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The Long Journey to Llandudno 7 Sept 2011
6-7 September 2011 Llandudno Wales
Llandudno: A Planned Resort Town
Thursday 8 Sept 2011-09-08
night was a decidedly young crowd of locals at the Palladium, one of the
few drinking spots still serving at 11:30 PM. The guys were dressed very
casually, the girls were fashionistas in high heels and very short
skirts. This morning we were no longer the oldest in the crowd. The
first hint was the number of people with walkers, canes and wheelchairs.
I estimated the average age of the tourists to be at least 70. Families
with children had returned home and bus tours of seniors had come to
fill the gap. We had all Thursday to explore the charms of Llandudno,
one of the most popular seaside resorts in Wales.
Llandudno sits at the base of a small peninsula jutting into the Irish Sea. The Mostyn family were the wealthiest 19th century landowners in Wales, except for the Crown. The Victorian era was in full swing and seaside holidays were high on every wealthy families list. Helped by the Enclosure Acts, which the Mostyn family championed, tenants on the former town common were relocated and the land was bought up. Llandudno Bay, a broad curve two miles long, anchored on the northern end by the rocky promontory, the Great Orme, and on the southern end by the smaller Little Orme Head, was the perfect spot for a model resort community. Plans were made in 1849 for the Mostyn family by a Liverpool surveyor, Owen Williams. A broad promenade was built over the shingle banks of Llandudno Bay, later enhanced by a broad Marine drive enabled visitors to enjoy the sea view on foot or by carriage. A line of hotels sprung up in a wide curve facing the bay, lots were sold and building of holiday homes progressed over the next number of years. The town center consisted of broad avenues laid in a grid pattern, unlike the narrow village roads morecommon at that time. Restaurants and shops opened to service the tourists who came in droves. The ½ mile long Llandudno Pier, considered a Victorian marvel of wrought iron and wood opened in 1876. The cable-drawn Great Orme Tramway, built in 1902, enabled tourists to enjoy the view from the top of Great Orme.
Today most of the elegant three story Victorian homes have been converted into B&Bs and small hotels. I estimate there are more B&Bs per square mile in Llandudno than any other town in the UK. We stayed in one of them. The modern trip to the top of Great Orme is a ride in a cable car but the high winds and end of the summer season had forced its closure. It was even too windy for us to consider walking up Great Orme. We contented ourselves with strolls on the promenade and the pier and having lunch in town. This was a day to relax and battle the inevitable jetlag.
Friday 9 Sept 2011
stop was in Beaumaris Castle begun in 1295 by King Edward I to guard
against the marauding Welsh. After 30 years of construction, Edward got
distracted by the now warring Scots and never finished the castle.
Considered the most technically medieval castle in Britain, it is now a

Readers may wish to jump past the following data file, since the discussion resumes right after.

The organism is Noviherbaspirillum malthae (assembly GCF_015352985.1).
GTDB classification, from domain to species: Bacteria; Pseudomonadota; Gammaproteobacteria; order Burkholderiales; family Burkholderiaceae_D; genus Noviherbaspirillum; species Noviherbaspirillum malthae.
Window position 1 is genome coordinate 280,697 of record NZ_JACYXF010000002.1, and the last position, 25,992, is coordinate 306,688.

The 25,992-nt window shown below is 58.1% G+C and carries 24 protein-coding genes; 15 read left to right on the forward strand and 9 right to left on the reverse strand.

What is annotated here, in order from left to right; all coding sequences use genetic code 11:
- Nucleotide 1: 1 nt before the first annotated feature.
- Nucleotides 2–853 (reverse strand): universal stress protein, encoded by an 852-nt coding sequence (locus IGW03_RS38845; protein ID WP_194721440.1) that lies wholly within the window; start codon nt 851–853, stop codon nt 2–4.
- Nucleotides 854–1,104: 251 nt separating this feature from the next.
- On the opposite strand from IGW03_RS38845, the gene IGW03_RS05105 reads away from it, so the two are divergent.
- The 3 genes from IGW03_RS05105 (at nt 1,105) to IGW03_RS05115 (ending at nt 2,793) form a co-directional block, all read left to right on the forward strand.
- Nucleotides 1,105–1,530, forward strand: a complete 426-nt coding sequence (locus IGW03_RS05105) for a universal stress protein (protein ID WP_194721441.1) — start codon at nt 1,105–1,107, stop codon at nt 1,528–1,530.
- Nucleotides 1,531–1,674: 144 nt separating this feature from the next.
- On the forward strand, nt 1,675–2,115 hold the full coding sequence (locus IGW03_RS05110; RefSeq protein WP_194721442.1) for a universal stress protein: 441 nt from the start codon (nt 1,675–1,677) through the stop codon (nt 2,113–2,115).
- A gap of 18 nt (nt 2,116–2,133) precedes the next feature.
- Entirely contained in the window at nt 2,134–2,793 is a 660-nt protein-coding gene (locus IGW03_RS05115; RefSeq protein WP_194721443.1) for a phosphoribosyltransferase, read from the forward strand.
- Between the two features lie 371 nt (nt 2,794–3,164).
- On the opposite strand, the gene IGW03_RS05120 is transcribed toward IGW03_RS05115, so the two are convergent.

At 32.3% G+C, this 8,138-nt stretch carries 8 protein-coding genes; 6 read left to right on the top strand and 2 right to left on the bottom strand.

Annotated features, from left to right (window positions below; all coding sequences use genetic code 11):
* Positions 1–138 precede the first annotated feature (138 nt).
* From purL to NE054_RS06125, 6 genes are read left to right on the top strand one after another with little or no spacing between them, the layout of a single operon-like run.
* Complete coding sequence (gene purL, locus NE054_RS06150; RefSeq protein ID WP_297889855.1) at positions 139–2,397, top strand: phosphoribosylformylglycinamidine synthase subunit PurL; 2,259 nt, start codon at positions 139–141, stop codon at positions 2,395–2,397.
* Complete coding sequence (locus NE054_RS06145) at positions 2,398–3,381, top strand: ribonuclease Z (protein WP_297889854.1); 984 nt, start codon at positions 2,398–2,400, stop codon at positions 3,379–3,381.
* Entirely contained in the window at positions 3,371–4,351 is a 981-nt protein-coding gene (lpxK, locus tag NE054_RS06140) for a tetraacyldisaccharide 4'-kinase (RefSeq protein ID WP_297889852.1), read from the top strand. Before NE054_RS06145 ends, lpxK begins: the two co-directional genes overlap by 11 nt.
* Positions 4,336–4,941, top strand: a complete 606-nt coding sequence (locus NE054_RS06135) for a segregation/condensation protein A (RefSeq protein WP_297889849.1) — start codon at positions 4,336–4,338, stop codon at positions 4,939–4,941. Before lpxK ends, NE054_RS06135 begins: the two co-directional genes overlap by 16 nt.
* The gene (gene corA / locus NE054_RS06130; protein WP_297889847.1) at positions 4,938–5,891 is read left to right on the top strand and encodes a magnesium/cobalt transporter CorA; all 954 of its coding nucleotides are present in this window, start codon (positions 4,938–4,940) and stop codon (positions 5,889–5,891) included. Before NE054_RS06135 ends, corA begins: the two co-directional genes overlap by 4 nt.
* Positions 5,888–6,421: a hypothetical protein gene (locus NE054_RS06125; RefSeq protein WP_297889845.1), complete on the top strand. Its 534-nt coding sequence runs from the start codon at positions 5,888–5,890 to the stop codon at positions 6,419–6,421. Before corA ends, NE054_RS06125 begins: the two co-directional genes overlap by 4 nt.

World Heritage site. We spent an hour or so wandering the ruins and
enjoying the views of the Irish Sea from the ramparts. Our timing to
enjoy the many concerts on offer in Wales is off. We missed several
performances by Welsh choirs in Llandudno and workmen were at Beaumaris
setting up for an open-air Opera and Orchestra concert inside the castle
grounds. I hope the threatening rain holds off for tonight’s
We bought sandwiches for a picnic lunch and carried on around the island on winding country roads. We were going to go all the way to Holyhead but I directed Ray on the wrong turnoff part way around and we headed across the island. It didn’t really matter. We still enjoyed the sheep in the fields and the quiet roads. We only wish we had time to explore the multitude of walking trails that continually crossed the roads.
Lunch ended up being in the parking lot of a beach surrounded by sand dunes. Several other cars were taking advantage of the location for their lunch break. An added bonus was a walking trail leading to the end of a promontory where burial chamber dating from 2500 BC has been discovered. We walked the short distance to peer through locked gates at a series of standing stones inside a large chamber beneath what was originally an earth mound. It looked very interesting. Guided tours can be arranged on weekends and Bank Holidays but again our timing was wrong.
Caernarfon to Harlech
10 Sept 2011
Caernarfon Castle, on the banks of the River Seiont, is nothing to be trifled with. Edward I built his massive stone fortress to withstand attacks from the marauding Welsh and as a suitable home for the Head of England whenever he visited Wales. In fact, the son of Edward I was born in Caernarfon Castle in 1284 and Prince Charles was invested as the Prince of Wales in the castle in 1969.
World heritage Site, the castle is certainly impressive. We climbed to
the top of two towers for the view and read the history of the castle in
the excellent presentation room in the Eagle Tower. We had just an hour
to tour and I wished we had more time. Instead we did a grocery shopping
in the large Morrison Grocery and headed south through the Snowdonia.
the more scenic route to Harlech right past the base of Mt Snowdon, the
highest mountain in Wales, rather than the more direct route. It wasn’t
a day for hiking. The clouds were low over the mountains totally
obscuring the top and the few hikers we saw were soaked from the rain.
Luckily the rain stopped long enough for us to stop and take a photo of
the narrow-gauge Welsh Highland Railway pass by one of the craggy peaks
next to the road.
were in Harlech where we met up with six of our group who had arrived
before us. The time for renewing our acquaintance with our friends had
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